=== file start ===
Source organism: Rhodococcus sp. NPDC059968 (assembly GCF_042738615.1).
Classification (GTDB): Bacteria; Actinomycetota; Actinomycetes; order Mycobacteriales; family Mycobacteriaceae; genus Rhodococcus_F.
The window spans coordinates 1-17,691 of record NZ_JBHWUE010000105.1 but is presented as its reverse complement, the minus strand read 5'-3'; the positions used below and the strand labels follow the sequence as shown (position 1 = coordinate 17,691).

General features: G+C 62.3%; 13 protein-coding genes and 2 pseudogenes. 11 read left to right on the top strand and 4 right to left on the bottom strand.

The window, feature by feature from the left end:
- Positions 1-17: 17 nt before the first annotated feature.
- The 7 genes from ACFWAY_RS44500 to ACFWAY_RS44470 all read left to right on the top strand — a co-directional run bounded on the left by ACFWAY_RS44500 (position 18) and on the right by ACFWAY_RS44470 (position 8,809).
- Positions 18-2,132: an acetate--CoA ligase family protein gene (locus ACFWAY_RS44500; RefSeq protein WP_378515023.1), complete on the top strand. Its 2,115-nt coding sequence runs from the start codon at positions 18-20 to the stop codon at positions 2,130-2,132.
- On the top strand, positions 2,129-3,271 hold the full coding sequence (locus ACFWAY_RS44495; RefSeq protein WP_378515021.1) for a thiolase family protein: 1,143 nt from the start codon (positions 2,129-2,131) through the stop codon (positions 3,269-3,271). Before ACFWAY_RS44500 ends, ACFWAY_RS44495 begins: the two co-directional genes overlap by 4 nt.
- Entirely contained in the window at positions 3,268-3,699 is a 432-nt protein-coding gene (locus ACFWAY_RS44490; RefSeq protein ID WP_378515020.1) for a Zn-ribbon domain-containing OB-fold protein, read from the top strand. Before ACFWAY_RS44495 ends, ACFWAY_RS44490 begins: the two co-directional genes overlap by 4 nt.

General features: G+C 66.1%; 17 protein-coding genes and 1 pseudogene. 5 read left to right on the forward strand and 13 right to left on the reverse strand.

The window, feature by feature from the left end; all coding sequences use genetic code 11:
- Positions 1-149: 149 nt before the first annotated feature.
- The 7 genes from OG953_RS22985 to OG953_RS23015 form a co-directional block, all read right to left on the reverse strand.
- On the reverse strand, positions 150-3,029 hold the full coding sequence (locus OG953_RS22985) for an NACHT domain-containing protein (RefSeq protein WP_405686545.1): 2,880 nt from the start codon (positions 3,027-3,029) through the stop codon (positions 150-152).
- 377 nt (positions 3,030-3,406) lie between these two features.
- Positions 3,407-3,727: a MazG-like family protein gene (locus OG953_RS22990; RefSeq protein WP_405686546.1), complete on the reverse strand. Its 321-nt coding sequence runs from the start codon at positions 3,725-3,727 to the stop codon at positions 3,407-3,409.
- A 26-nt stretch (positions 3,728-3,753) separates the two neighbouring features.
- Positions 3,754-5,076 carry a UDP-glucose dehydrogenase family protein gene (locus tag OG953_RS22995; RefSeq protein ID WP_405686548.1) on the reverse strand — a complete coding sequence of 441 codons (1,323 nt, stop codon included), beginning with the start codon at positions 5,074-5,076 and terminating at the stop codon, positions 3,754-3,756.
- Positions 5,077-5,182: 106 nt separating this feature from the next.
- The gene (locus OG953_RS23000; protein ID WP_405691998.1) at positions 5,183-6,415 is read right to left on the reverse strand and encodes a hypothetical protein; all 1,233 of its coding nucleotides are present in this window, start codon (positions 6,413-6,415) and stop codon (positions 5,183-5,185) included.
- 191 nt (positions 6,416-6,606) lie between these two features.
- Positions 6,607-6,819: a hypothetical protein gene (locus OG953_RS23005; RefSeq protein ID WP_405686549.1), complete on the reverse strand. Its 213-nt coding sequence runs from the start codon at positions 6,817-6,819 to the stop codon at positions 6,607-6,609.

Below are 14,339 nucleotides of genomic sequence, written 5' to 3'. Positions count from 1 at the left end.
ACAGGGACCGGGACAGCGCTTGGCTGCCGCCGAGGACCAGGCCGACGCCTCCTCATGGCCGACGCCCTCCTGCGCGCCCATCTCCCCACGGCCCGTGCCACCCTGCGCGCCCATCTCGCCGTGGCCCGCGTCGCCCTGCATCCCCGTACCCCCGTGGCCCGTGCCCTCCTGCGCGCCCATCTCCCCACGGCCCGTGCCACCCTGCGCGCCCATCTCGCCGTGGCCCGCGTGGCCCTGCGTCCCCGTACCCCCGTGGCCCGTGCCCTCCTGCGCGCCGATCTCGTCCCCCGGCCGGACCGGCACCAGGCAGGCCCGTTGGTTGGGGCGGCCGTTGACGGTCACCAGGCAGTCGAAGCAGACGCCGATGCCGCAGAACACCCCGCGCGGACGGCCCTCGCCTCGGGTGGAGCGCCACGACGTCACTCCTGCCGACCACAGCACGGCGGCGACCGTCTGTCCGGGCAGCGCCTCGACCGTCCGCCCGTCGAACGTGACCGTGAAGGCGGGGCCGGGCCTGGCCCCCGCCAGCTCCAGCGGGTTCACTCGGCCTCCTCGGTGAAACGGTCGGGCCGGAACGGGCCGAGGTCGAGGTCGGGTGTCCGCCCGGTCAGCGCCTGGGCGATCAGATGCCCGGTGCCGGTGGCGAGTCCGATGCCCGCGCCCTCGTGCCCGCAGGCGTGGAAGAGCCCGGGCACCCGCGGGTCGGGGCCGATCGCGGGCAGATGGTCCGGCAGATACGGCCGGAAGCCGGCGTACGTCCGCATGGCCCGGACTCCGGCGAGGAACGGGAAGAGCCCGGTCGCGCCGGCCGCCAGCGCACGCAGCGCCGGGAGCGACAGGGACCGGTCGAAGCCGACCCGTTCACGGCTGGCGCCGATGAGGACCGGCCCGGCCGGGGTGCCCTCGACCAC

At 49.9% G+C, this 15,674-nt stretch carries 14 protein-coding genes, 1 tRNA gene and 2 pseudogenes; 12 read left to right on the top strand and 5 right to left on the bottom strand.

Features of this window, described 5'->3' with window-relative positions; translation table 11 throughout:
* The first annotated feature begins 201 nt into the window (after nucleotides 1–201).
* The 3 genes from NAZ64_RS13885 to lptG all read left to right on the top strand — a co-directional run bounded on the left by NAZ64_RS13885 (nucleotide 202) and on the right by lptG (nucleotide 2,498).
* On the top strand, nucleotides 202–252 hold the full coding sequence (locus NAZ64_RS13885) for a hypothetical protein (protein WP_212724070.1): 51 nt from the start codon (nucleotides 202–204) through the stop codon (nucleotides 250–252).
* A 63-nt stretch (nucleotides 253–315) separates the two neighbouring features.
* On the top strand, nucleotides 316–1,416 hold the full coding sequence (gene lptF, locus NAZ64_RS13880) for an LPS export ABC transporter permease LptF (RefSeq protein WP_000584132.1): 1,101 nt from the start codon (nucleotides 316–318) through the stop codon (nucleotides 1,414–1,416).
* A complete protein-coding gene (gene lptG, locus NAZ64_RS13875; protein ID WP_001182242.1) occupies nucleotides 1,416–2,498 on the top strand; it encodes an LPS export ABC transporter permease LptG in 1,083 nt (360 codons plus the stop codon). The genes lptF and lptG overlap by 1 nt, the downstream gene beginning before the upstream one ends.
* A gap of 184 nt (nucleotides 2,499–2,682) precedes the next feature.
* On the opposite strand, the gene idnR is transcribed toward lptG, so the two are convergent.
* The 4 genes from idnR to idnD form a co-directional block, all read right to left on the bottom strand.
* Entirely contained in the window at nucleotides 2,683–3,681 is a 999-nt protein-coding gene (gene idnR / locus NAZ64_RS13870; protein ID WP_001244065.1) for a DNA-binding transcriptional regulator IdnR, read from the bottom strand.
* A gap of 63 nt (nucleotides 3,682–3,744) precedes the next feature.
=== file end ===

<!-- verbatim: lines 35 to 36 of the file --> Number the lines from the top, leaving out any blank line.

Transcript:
* On the opposite strand, the gene idnR is transcribed toward lptG, so the two are convergent.
* The 4 genes from idnR to idnD form a co-directional block, all read right to left on the bottom strand.